A new cello stop designed to offer freedom of movement and reliable stability
‘I think many good inventions come from a combination of science and empathy,’ says Michael Wiener, a former psychology professor and music enthusiast who is now head of research and development at the Swiss accessories manufacturer Dolfinos. ‘Players study for years and deserve the best technology.’ This is why the company has designed a new cello ‘grip-foot’, to offer an alternative to ‘unreliable’ rubber endpin stops and strips, and to replicate the freedom of playing with only a spike. The grip-foot comprises a detachable and washable thermoplastic elastomer (TPE) sleeve, a plastic plate and a steel attachment into which the cello’s spike, fitted with a rubber sleeve, is screwed. ‘Thanks to this smart attaching mechanism, you can reposition your cello during a performance,’ Wiener says.
Dolfinos claims that the cello grip-foot can stick to any surface, thanks to the TPE sleeve’s ‘micro-lamella’ structure. ‘It’s like hundreds of tiny rubber bands with air between them to create a vacuum when pressed against a floor,’ Wiener explains. Dolfinos’ lab tests have shown that when used for around four hours a day, the sleeve can maintain its ‘stickiness’ for over six months. Dust goes into the structure’s gaps to keep its ‘stickiness’. ‘It’s made of the best materials in terms of durability, but it can’t last for ever, so we made it replaceable,’ says Wiener. The medical-grade material is skin-friendly and recyclable.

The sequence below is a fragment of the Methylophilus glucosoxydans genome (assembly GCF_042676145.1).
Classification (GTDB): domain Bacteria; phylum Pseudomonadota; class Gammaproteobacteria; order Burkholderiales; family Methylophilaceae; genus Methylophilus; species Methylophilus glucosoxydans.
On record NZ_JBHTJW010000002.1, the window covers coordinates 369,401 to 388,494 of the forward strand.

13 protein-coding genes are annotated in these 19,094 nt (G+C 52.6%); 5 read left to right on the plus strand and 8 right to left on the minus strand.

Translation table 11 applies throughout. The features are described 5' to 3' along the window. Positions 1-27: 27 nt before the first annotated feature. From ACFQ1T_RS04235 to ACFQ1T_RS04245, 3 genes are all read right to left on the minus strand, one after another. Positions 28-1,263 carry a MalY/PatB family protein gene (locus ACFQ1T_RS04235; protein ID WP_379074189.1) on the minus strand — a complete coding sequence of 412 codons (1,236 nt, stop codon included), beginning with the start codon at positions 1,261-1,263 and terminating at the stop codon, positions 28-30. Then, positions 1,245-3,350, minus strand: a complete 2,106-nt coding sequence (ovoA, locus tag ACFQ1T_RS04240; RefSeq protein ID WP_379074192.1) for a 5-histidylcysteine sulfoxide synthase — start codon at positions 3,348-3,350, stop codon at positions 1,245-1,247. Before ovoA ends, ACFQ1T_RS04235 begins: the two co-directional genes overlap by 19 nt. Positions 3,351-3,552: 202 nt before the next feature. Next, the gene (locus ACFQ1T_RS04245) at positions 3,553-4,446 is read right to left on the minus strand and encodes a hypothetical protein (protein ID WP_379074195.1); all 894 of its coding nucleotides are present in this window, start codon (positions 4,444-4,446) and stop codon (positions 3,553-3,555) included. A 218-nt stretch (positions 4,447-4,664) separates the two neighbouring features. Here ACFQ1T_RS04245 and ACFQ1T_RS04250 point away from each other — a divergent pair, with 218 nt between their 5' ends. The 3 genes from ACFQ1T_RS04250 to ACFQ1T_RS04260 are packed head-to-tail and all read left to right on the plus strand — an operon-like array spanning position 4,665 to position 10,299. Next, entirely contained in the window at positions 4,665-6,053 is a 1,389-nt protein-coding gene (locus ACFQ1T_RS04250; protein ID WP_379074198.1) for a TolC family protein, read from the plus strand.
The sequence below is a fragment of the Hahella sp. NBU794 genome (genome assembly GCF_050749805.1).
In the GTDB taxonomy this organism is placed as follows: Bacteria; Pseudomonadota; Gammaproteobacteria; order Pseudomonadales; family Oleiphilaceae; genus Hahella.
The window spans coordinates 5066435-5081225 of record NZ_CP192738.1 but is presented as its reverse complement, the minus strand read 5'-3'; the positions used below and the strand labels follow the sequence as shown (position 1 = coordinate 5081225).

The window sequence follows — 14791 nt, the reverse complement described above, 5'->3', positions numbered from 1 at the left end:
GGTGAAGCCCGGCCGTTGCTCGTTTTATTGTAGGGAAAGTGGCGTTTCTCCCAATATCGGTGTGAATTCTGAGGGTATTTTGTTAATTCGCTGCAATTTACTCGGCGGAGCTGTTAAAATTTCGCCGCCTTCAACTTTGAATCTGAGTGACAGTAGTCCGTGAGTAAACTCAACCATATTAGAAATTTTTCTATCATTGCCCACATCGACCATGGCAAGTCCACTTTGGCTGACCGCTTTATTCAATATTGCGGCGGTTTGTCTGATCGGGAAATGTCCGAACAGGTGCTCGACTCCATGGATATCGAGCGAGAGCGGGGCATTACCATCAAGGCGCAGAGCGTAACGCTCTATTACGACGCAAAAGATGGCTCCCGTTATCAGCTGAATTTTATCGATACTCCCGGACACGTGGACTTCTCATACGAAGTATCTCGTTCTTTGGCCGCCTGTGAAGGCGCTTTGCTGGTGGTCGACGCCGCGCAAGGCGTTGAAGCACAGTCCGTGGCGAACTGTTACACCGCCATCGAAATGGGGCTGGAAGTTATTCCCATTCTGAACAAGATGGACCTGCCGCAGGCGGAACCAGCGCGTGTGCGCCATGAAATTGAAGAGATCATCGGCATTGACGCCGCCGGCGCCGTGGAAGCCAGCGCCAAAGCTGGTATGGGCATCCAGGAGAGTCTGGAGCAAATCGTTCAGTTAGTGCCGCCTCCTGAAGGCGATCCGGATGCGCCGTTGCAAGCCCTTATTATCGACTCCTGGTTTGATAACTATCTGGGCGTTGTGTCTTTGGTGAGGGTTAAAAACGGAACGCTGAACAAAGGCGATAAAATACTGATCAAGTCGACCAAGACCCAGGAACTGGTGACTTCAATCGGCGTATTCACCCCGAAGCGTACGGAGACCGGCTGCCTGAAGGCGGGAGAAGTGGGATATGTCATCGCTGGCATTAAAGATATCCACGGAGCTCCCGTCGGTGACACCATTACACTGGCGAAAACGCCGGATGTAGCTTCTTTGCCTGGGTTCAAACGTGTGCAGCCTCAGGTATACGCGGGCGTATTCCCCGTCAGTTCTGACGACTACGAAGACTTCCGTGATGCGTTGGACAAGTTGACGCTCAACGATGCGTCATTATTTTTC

The grip-foot weighs 50g, fits spikes with diameters of 6.5–9.8mm and comes with an Allen key to screw the plate and steel attachment together. ‘I am proudest of its compatibility with both the instrument and playing environment,’ says Wiener. ‘Any performance depends on the stability of these two things.’
Dolfinos Cello Grip-Foot €49.80